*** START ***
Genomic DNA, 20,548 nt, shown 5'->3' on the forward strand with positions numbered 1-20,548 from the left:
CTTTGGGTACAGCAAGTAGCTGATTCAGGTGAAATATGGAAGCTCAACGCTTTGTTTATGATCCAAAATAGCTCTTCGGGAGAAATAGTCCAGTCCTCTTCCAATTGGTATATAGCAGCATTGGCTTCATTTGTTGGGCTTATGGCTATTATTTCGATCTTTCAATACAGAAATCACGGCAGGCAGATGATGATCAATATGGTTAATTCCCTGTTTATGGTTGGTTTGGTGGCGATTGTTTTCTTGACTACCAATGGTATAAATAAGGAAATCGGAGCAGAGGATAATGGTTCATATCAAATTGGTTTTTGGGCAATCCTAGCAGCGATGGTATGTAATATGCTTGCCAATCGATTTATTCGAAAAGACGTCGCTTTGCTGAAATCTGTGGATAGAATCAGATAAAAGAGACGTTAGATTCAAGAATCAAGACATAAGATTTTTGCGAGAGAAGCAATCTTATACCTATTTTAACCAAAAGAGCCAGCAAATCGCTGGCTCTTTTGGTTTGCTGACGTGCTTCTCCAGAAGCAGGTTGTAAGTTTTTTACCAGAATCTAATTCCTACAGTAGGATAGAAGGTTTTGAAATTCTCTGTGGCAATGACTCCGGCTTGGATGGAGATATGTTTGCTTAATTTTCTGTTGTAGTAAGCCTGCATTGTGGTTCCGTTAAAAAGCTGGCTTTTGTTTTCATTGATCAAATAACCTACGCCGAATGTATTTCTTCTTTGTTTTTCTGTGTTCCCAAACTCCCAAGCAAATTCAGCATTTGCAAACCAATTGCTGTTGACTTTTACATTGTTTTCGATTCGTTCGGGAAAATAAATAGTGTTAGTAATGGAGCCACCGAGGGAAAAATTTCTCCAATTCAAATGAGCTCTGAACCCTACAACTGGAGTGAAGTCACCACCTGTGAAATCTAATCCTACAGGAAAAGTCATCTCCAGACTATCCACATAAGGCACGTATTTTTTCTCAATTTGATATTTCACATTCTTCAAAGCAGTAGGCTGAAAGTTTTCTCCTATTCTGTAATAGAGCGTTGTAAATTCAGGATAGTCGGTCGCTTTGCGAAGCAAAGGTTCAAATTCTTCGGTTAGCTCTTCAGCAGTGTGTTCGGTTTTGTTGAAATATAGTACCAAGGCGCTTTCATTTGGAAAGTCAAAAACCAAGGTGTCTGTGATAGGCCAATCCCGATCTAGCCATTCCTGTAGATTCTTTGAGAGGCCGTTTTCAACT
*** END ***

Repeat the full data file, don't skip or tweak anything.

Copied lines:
Genomic DNA, 20,548 nt, shown 5'->3' on the forward strand with positions numbered 1-20,548 from the left:
CTTTGGGTACAGCAAGTAGCTGATTCAGGTGAAATATGGAAGCTCAACGCTTTGTTTATGATCCAAAATAGCTCTTCGGGAGAAATAGTCCAGTCCTCTTCCAATTGGTATATAGCAGCATTGGCTTCATTTGTTGGGCTTATGGCTATTATTTCGATCTTTCAATACAGAAATCACGGCAGGCAGATGATGATCAATATGGTTAATTCCCTGTTTATGGTTGGTTTGGTGGCGATTGTTTTCTTGACTACCAATGGTATAAATAAGGAAATCGGAGCAGAGGATAATGGTTCATATCAAATTGGTTTTTGGGCAATCCTAGCAGCGATGGTATGTAATATGCTTGCCAATCGATTTATTCGAAAAGACGTCGCTTTGCTGAAATCTGTGGATAGAATCAGATAAAAGAGACGTTAGATTCAAGAATCAAGACATAAGATTTTTGCGAGAGAAGCAATCTTATACCTATTTTAACCAAAAGAGCCAGCAAATCGCTGGCTCTTTTGGTTTGCTGACGTGCTTCTCCAGAAGCAGGTTGTAAGTTTTTTACCAGAATCTAATTCCTACAGTAGGATAGAAGGTTTTGAAATTCTCTGTGGCAATGACTCCGGCTTGGATGGAGATATGTTTGCTTAATTTTCTGTTGTAGTAAGCCTGCATTGTGGTTCCGTTAAAAAGCTGGCTTTTGTTTTCATTGATCAAATAACCTACGCCGAATGTATTTCTTCTTTGTTTTTCTGTGTTCCCAAACTCCCAAGCAAATTCAGCATTTGCAAACCAATTGCTGTTGACTTTTACATTGTTTTCGATTCGTTCGGGAAAATAAATAGTGTTAGTAATGGAGCCACCGAGGGAAAAATTTCTCCAATTCAAATGAGCTCTGAACCCTACAACTGGAGTGAAGTCACCACCTGTGAAATCTAATCCTACAGGAAAAGTCATCTCCAGACTATCCACATAAGGCACGTATTTTTTCTCAATTTGATATTTCACATTCTTCAAAGCAGTAGGCTGAAAGTTTTCTCCTATTCTGTAATAGAGCGTTGTAAATTCAGGATAGTCGGTCGCTTTGCGAAGCAAAGGTTCAAATTCTTCGGTTAGCTCTTCAGCAGTGTGTTCGGTTTTGTTGAAATATAGTACCAAGGCGCTTTCATTTGGAAAGTCAAAAACCAAGGTGTCTGTGATAGGCCAATCCCGATCTAGCCATTCCTGTAGATTCTTTGAGAGGCCGTTTTCAACT